Street Law was ﬁrst offered at Oklahoma City University School of Law in 2018, although the idea for the course had been percolating for several years. Dean Emeritus Larry Hellman ﬁrst mentioned Street Law in 2010, and creating such a course at OCU had been on my to-do list ever since. The logistics of finding the right high school willing to partner with us and generating interest in and support for such a course fell into place after a conversation with Brandon Carey '05, who was then the general counsel to Oklahoma City Public Schools. Brandon has an LLM in Constitutional Law from American University Washington College of Law, so I knew the idea of a Street Law course would pique his interest, and through his work for the school district, he’d know just the right high school for us to partner with for the course. He immediately suggested Southeast High School, an application school located about ten minutes south of the law school with a student body that is 95% Hispanic and Latino and a principal, Ms. Mylissa Hall, whom he anticipated would support the course and the idea of law students teaching in the high school classroom.
Principal Hall enthusiastically welcomed the concept of Street Law, and several months later, the school district and the law school approved offering the course through their respective curriculum committees and governing bodies. We then coordinated the scheduling of the course for the high school and law students, selected textbooks and teachers for the course, developed a specific syllabus for the subject matter, and advertised Street Law to students. Along the way, we sought support
from community partners, and a generous grant from the Oklahoma County
Bar Association helped fund a visit for the high school students to the
law school and the federal courthouse.
"Street Law was an incredible experience. The practicality of a class that teaches students such invaluable information as to how to interpret a contract, understand a warranty, and develop a better understanding of immigration law, is beyond relevant and fundamental for these students. Looking back, I wish I would have had the opportunity to take a class like this in high school!"
—Brandt Sterling '18
The inaugural spring semester Street Law class had eighteen high school students and twenty law students. A bit shy with each other at first, the two groups of students bonded and looked forward to the hours they spent together during the week. The high school teacher, Mr. Garron Park, was present while the law students taught and graciously shared his teaching strategies and resources with the law students. Two of the law students came from teaching backgrounds and moved comfortably back into the role of educator, while some of the law students were initially a bit more cautious in front of the class. They drew upon their law school experience, their enthusiasm for the subject and students, and their colleagues’ ideas and collaboration to become masterful classroom teachers.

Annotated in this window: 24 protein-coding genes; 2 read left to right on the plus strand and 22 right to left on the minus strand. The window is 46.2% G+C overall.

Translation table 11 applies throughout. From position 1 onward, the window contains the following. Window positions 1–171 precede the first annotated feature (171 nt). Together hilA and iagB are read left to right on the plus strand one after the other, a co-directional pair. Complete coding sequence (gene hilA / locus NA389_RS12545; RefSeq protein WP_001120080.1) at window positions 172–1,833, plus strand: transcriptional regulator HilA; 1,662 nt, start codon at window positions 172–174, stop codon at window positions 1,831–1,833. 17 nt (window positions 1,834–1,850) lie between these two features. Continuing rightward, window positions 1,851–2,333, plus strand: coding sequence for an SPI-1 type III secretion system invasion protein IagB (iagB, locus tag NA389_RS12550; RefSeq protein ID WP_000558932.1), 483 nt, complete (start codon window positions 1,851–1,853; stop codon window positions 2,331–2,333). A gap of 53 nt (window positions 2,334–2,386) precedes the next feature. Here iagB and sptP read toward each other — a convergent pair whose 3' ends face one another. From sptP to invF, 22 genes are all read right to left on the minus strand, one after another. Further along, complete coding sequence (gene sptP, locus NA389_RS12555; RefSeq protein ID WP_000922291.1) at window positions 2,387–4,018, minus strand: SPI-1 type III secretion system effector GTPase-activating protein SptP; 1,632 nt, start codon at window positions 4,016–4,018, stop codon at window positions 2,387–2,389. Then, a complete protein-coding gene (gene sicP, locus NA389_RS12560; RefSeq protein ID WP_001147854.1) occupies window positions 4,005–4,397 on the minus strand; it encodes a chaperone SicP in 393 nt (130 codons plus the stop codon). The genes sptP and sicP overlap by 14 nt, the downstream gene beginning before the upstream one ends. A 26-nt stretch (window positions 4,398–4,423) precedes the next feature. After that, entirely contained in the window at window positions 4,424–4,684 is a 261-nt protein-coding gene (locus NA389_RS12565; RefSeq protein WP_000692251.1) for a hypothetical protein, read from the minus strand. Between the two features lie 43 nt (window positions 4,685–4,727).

During the semester, the law students had class sessions with expert educators, lawyers, and psychologists to prepare them to teach the substantive material to the high school students and to address any issues that may arise in the classroom. The only issues we’ve encountered thus far are that the high school students could use more sleep and their textbooks are twelve years out of date. To remedy the latter issue, the law students have decided to donate their Street Law textbooks, the current edition, to the high school for next semester’s class of high school students.
Our goals in oﬀering Street Law were lofty but straightforward:
- Empower high school students to be active, engaged citizens with the knowledge and skills they need to participate in and contribute to their communities
- Develop [in law students] a habit of pro bono service to the community
- Serve as a review for third-year students on certain subjects tested on the bar exam
- Have law students serve as mentors and role models for high school students, thereby encouraging the high school students to pursue higher education and perhaps a career in law, particularly for those who come from historically underserved populations
As we strive to meet these goals, along the way we’ve had fun,
learned a lot about ourselves and our community, tapped into our
creativity, and formed enduring friendships and partnerships. Street Law
allows OCU Law students another opportunity to be servant-leaders and
to view the city as our campus.
For more information on our Law School Program, please contact Lee Arbetman.